Yankees Suck postsWednesday September 17, 2014
Just How Bad are the 2014 Yankees?
The following stats are via Katie Sharp at “It's About the Money,” a Yankees blog:
- For the first time in nearly 25 years, the Yankees will not have a player with more than 5.0 WAR, a mark that is considered the threshold for a “Superstar” player.
- For the first time since 1968, the Yankees are not likely to have a player with 75 RBI.
- For the first time since 1968, the Yankees probably won’t have a player with an average of .280 or better qualify for the batting title (Ellsbury is the leader at .273).
- Entering this week the Yankees leader in OPS+ ... was Gardner at 118, meaning his OPS is 18 percent better than today’s average player. If that holds, it would be just the second season in the last 100 years that the Yankees did not have a player qualify for the batting title with an OPS+ of 120 or higher.
When you think about it, it's rather amazing the Yankees even have a winning record.
But don't worry, Katie, you'll get your superstar next year. A-Rod's due back, right?
2014: The year of the sad Yankees fan.
How badly is Derek Jeter doing in the second half of this, his final, interminable, farewell season? I’m almost beginning to root for him.
Here are his numbers pre- and post-All-Star game:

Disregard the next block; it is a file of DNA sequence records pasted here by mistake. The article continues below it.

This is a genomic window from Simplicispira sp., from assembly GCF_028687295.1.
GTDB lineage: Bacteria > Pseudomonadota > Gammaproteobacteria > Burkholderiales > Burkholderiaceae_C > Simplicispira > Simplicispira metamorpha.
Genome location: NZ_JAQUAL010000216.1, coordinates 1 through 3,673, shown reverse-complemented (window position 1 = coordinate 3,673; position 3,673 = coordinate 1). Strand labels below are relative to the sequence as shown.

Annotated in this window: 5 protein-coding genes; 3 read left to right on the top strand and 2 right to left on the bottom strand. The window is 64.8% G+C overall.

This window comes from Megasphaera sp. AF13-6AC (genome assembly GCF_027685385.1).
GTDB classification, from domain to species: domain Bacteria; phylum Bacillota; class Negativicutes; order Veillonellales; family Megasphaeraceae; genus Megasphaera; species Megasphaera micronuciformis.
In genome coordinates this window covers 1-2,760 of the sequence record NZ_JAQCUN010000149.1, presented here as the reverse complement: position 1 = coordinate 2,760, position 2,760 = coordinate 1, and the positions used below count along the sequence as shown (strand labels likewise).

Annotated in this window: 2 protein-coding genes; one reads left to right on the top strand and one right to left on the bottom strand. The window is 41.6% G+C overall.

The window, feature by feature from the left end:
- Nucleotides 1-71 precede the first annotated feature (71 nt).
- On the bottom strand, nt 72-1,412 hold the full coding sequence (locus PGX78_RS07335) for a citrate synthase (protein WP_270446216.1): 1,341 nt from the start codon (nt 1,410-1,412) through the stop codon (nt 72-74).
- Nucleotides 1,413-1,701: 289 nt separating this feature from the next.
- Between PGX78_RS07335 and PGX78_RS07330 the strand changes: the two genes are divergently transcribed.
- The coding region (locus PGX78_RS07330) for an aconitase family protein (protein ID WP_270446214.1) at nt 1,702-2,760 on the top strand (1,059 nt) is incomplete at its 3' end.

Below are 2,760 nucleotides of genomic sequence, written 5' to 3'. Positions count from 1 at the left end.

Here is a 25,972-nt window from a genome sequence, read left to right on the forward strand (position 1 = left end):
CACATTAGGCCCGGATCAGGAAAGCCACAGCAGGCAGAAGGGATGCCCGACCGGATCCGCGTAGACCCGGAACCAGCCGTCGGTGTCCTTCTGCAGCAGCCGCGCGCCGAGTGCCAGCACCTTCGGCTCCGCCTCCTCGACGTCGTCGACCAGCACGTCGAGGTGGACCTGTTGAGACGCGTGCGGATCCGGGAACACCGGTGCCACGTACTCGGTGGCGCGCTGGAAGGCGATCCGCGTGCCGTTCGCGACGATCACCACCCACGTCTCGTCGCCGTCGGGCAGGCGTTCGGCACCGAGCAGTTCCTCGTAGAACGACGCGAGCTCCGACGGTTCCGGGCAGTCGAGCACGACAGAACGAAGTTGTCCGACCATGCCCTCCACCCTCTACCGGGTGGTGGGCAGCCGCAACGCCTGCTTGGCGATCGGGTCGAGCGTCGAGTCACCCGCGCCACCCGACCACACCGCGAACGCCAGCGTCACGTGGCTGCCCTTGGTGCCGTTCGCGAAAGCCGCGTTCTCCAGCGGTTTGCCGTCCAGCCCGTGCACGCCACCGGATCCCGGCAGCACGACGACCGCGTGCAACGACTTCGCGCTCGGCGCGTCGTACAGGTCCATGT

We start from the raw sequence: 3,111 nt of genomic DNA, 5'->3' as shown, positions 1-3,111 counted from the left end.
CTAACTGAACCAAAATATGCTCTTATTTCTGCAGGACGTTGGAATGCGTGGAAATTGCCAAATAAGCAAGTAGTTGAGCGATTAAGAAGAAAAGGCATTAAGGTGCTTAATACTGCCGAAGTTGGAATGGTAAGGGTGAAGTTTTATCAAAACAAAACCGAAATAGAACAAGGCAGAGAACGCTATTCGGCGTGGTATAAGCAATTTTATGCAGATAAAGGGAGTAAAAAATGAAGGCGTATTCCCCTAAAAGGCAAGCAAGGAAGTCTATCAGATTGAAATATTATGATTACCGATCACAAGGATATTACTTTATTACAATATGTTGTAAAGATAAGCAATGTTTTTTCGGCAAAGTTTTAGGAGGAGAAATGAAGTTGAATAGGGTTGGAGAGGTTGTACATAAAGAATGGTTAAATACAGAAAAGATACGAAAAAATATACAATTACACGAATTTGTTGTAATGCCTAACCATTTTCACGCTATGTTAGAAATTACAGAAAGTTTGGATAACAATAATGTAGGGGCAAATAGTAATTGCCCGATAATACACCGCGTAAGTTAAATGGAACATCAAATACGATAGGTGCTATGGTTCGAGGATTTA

But even that doesn’t get at how poorly he’s done lately.
On August 28, New York Post columnist Ken Davidoff asked Yankees manager Joe Girardi about the efficacy of batting Jeter No. 2 for a team that, then, still had an outside shot of making the postseason.
“Yeah,” Girardi said. “But it’s not like we have a bunch of guys hitting .300.”
Which: 1) couldn’t have made the “bunch of guys” very happy; and 2) there’s bad and there’s bad. At that point, Jeter had the worst OPS among regular Yankees, but it wasn’t a stark difference. Basically Girardi was saying, “He’s not doing so poorly, nor is the rest of the team doing so well, to move someone like him down in the order.” And he was kind of right.
But those were the good old days.
Since then, Jeter’s gone 7 for 61, a .114 batting average. He’s got one extra-base hit (a double on Sept. 4), three walks, no stolen bases. He’s scored two runs.
He’s gone from having the worst OPS among qualifying Yankees to the third-worst OPS (.596) among the 150 qualifying players in Major League Baseball. Thank god for Houston’s Matt Dominguez (.593) and Cincinnati’s Zack Cozart (.570). Although at least Cozart is an apparent Mozart with the glove: his defensive WAR is 2.7, making his overall WAR 2.3 Jeter’s is -0.2. You could make the argument that Derek Jeter is the worst regular player in all of Major League Baseball right now.